“Of the approximately ten million cells that make up the human body, there are billions of microbes that come along with them.”
In a post on OUPblog (the blog of Oxford University Press), William Firshein, the Daniel Ayres Professor of Biology, emeritus, reminds readers of the multitude of microbes that can make us sick, including antibiotic resistant pathogens that infect more than 2 million people in the U.S. each year. Given the constant assault we’re under from these pathogens, how do our bodies defend us? In this blog–and in a new book titled The Infectious Microbe, published by Oxford University Press in January–Firshein walks readers through the biological processes involved in warding off pathogens.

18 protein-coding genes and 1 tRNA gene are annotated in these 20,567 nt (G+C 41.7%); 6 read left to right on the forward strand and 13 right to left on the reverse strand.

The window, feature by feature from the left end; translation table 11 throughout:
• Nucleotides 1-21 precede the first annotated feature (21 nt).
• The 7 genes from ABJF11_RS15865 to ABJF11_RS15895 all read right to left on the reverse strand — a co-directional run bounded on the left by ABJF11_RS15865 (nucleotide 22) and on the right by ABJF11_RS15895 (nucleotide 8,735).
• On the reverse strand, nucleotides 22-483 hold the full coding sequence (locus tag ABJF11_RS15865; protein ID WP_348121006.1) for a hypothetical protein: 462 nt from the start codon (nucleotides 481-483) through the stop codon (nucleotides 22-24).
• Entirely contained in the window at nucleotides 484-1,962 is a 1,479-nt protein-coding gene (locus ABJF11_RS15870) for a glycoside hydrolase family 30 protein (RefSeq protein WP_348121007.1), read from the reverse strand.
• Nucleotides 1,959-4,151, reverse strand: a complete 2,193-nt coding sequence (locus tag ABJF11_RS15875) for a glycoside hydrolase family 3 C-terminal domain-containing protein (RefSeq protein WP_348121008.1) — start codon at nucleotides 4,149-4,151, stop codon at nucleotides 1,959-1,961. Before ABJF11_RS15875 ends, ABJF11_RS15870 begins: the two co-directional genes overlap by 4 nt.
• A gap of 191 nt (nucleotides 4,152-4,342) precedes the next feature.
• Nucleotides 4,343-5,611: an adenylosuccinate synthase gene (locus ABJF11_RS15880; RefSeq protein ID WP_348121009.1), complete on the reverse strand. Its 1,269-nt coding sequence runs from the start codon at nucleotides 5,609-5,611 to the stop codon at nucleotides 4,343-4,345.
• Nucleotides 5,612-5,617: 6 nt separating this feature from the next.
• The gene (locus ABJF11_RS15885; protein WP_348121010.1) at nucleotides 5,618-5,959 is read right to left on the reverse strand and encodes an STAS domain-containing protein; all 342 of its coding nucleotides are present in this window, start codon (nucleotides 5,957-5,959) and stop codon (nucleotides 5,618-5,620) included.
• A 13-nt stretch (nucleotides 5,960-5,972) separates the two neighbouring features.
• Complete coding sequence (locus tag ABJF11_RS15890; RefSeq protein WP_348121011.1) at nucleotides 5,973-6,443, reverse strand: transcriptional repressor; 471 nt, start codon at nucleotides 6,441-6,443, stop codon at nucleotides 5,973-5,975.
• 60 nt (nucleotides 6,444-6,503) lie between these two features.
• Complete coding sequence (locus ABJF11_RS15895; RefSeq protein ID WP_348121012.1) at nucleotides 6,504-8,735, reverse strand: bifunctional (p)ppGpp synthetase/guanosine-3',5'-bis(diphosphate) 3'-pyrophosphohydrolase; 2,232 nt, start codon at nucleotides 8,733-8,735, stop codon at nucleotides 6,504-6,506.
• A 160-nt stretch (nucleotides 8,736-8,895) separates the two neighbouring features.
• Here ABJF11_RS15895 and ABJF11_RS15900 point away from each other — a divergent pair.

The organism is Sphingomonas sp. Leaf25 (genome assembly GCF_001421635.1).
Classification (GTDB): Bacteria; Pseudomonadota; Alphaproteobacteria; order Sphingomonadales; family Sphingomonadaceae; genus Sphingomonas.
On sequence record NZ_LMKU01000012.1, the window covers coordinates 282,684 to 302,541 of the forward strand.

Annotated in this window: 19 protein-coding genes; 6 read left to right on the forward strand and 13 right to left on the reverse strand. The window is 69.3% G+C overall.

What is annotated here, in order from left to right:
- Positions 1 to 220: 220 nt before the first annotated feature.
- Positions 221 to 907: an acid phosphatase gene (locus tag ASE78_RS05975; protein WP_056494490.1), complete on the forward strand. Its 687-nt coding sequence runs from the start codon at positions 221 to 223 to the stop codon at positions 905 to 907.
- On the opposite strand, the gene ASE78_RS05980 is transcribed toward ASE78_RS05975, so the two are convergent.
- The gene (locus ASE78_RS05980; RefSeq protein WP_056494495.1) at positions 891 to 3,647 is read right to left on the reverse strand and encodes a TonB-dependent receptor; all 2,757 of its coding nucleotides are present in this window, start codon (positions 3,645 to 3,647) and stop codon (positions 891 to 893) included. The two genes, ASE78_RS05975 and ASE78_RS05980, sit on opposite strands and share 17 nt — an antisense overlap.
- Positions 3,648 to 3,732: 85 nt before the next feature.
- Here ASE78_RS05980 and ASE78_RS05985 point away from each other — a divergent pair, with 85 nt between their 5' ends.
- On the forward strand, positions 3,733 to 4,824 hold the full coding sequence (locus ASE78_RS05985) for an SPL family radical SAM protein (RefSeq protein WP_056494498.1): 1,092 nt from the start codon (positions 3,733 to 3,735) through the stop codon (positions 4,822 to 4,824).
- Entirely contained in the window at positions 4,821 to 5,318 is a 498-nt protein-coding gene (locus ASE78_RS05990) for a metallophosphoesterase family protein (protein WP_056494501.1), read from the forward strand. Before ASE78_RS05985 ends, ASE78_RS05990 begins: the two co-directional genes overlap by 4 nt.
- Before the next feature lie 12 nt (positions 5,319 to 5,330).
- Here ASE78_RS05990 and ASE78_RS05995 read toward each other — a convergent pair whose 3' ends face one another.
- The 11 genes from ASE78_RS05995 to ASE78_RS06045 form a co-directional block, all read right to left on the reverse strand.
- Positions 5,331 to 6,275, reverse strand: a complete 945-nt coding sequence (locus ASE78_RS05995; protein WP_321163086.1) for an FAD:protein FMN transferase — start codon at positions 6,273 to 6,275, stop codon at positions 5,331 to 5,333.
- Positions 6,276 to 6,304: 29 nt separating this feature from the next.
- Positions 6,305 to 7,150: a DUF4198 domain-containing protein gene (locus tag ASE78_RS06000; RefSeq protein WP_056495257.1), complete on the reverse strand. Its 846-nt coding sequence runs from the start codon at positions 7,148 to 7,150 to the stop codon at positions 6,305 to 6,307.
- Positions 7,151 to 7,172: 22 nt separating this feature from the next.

He writes: “How does the body interact with these ‘foreign’ entities? The immune system must protect the body from attack by pathogens and also from the formation of abnormal cells which could turn cancerous. Two types of immune responses exist. One is under the control of antibodies (proteins which circulate in the blood stream) that resist and inactivate invading pathogens by binding to them. The other is mediated by a certain type of white blood cell called a lymphocyte that destroys abnormal (potentially cancerous) cells and viral infected cells. Together, with other white blood cells, they present a formidable defense against infection and abnormality.”